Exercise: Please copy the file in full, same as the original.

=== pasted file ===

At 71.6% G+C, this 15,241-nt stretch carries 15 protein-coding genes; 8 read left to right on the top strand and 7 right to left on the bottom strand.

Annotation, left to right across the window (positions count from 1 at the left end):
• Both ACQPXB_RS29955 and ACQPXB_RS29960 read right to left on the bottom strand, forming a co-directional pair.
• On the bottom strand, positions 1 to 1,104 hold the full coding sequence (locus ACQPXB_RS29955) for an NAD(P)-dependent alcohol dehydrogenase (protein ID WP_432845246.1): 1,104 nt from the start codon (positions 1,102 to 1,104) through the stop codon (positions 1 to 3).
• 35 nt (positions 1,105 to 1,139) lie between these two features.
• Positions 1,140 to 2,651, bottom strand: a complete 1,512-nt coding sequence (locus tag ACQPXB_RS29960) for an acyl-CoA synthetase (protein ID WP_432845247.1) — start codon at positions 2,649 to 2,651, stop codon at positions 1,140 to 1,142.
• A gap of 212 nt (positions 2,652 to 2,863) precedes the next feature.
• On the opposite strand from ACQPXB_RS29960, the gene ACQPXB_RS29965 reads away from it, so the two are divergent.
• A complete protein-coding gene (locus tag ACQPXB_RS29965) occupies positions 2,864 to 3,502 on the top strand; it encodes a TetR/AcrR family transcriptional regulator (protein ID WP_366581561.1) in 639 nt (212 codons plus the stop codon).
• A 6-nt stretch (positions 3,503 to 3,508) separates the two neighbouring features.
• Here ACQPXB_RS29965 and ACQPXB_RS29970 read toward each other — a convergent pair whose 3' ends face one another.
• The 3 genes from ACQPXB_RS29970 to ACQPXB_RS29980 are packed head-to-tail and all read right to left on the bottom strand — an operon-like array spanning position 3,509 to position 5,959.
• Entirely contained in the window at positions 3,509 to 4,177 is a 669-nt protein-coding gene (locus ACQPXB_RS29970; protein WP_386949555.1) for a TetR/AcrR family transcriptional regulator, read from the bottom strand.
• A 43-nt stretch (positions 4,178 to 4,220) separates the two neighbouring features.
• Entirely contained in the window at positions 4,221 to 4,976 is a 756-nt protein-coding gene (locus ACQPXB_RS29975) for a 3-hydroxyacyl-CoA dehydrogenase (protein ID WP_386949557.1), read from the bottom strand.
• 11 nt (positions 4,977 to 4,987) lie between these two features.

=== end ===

At 71.6% G+C, this 15,241-nt stretch carries 15 protein-coding genes; 8 read left to right on the top strand and 7 right to left on the bottom strand.

Annotation, left to right across the window (positions count from 1 at the left end):
• Both ACQPXB_RS29955 and ACQPXB_RS29960 read right to left on the bottom strand, forming a co-directional pair.
• On the bottom strand, positions 1 to 1,104 hold the full coding sequence (locus ACQPXB_RS29955) for an NAD(P)-dependent alcohol dehydrogenase (protein ID WP_432845246.1): 1,104 nt from the start codon (positions 1,102 to 1,104) through the stop codon (positions 1 to 3).
• 35 nt (positions 1,105 to 1,139) lie between these two features.
• Positions 1,140 to 2,651, bottom strand: a complete 1,512-nt coding sequence (locus tag ACQPXB_RS29960) for an acyl-CoA synthetase (protein ID WP_432845247.1) — start codon at positions 2,649 to 2,651, stop codon at positions 1,140 to 1,142.
• A gap of 212 nt (positions 2,652 to 2,863) precedes the next feature.
• On the opposite strand from ACQPXB_RS29960, the gene ACQPXB_RS29965 reads away from it, so the two are divergent.
• A complete protein-coding gene (locus tag ACQPXB_RS29965) occupies positions 2,864 to 3,502 on the top strand; it encodes a TetR/AcrR family transcriptional regulator (protein ID WP_366581561.1) in 639 nt (212 codons plus the stop codon).
• A 6-nt stretch (positions 3,503 to 3,508) separates the two neighbouring features.
• Here ACQPXB_RS29965 and ACQPXB_RS29970 read toward each other — a convergent pair whose 3' ends face one another.
• The 3 genes from ACQPXB_RS29970 to ACQPXB_RS29980 are packed head-to-tail and all read right to left on the bottom strand — an operon-like array spanning position 3,509 to position 5,959.
• Entirely contained in the window at positions 3,509 to 4,177 is a 669-nt protein-coding gene (locus ACQPXB_RS29970; protein WP_386949555.1) for a TetR/AcrR family transcriptional regulator, read from the bottom strand.
• A 43-nt stretch (positions 4,178 to 4,220) separates the two neighbouring features.
• Entirely contained in the window at positions 4,221 to 4,976 is a 756-nt protein-coding gene (locus ACQPXB_RS29975) for a 3-hydroxyacyl-CoA dehydrogenase (protein ID WP_386949557.1), read from the bottom strand.
• 11 nt (positions 4,977 to 4,987) lie between these two features.